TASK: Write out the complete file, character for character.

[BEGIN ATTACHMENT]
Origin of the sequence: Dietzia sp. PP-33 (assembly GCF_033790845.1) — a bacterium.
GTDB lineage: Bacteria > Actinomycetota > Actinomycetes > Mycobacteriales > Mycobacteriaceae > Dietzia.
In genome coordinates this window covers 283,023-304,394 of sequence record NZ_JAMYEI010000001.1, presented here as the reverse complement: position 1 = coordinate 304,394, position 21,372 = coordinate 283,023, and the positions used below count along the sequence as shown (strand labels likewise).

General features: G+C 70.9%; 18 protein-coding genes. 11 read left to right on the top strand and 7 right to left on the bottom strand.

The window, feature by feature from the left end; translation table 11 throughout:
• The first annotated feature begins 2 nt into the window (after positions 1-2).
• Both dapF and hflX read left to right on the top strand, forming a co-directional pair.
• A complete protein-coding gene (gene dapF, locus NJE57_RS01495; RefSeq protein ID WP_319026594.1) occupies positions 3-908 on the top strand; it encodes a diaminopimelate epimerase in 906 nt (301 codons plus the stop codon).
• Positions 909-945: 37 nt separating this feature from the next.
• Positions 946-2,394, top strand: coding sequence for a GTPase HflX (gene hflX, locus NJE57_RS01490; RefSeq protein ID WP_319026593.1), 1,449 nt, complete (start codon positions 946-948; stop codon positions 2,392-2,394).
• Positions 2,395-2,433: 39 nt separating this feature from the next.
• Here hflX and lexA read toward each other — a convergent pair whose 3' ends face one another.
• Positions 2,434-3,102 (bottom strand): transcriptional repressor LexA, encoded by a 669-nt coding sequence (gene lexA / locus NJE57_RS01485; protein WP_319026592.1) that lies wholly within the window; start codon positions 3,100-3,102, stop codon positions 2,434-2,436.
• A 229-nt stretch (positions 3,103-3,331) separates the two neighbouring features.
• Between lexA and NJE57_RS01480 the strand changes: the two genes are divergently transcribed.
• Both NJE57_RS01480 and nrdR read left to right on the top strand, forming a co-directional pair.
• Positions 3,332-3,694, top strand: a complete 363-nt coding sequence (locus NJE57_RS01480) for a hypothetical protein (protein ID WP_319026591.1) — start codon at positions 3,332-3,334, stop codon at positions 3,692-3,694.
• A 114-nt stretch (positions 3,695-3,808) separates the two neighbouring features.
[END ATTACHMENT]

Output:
Origin of the sequence: Dietzia sp. PP-33 (assembly GCF_033790845.1) — a bacterium.
GTDB lineage: Bacteria > Actinomycetota > Actinomycetes > Mycobacteriales > Mycobacteriaceae > Dietzia.
In genome coordinates this window covers 283,023-304,394 of sequence record NZ_JAMYEI010000001.1, presented here as the reverse complement: position 1 = coordinate 304,394, position 21,372 = coordinate 283,023, and the positions used below count along the sequence as shown (strand labels likewise).

General features: G+C 70.9%; 18 protein-coding genes. 11 read left to right on the top strand and 7 right to left on the bottom strand.

The window, feature by feature from the left end; translation table 11 throughout:
• The first annotated feature begins 2 nt into the window (after positions 1-2).
• Both dapF and hflX read left to right on the top strand, forming a co-directional pair.
• A complete protein-coding gene (gene dapF, locus NJE57_RS01495; RefSeq protein ID WP_319026594.1) occupies positions 3-908 on the top strand; it encodes a diaminopimelate epimerase in 906 nt (301 codons plus the stop codon).
• Positions 909-945: 37 nt separating this feature from the next.
• Positions 946-2,394, top strand: coding sequence for a GTPase HflX (gene hflX, locus NJE57_RS01490; RefSeq protein ID WP_319026593.1), 1,449 nt, complete (start codon positions 946-948; stop codon positions 2,392-2,394).
• Positions 2,395-2,433: 39 nt separating this feature from the next.
• Here hflX and lexA read toward each other — a convergent pair whose 3' ends face one another.
• Positions 2,434-3,102 (bottom strand): transcriptional repressor LexA, encoded by a 669-nt coding sequence (gene lexA / locus NJE57_RS01485; protein WP_319026592.1) that lies wholly within the window; start codon positions 3,100-3,102, stop codon positions 2,434-2,436.
• A 229-nt stretch (positions 3,103-3,331) separates the two neighbouring features.
• Between lexA and NJE57_RS01480 the strand changes: the two genes are divergently transcribed.
• Both NJE57_RS01480 and nrdR read left to right on the top strand, forming a co-directional pair.
• Positions 3,332-3,694, top strand: a complete 363-nt coding sequence (locus NJE57_RS01480) for a hypothetical protein (protein ID WP_319026591.1) — start codon at positions 3,332-3,334, stop codon at positions 3,692-3,694.
• A 114-nt stretch (positions 3,695-3,808) separates the two neighbouring features.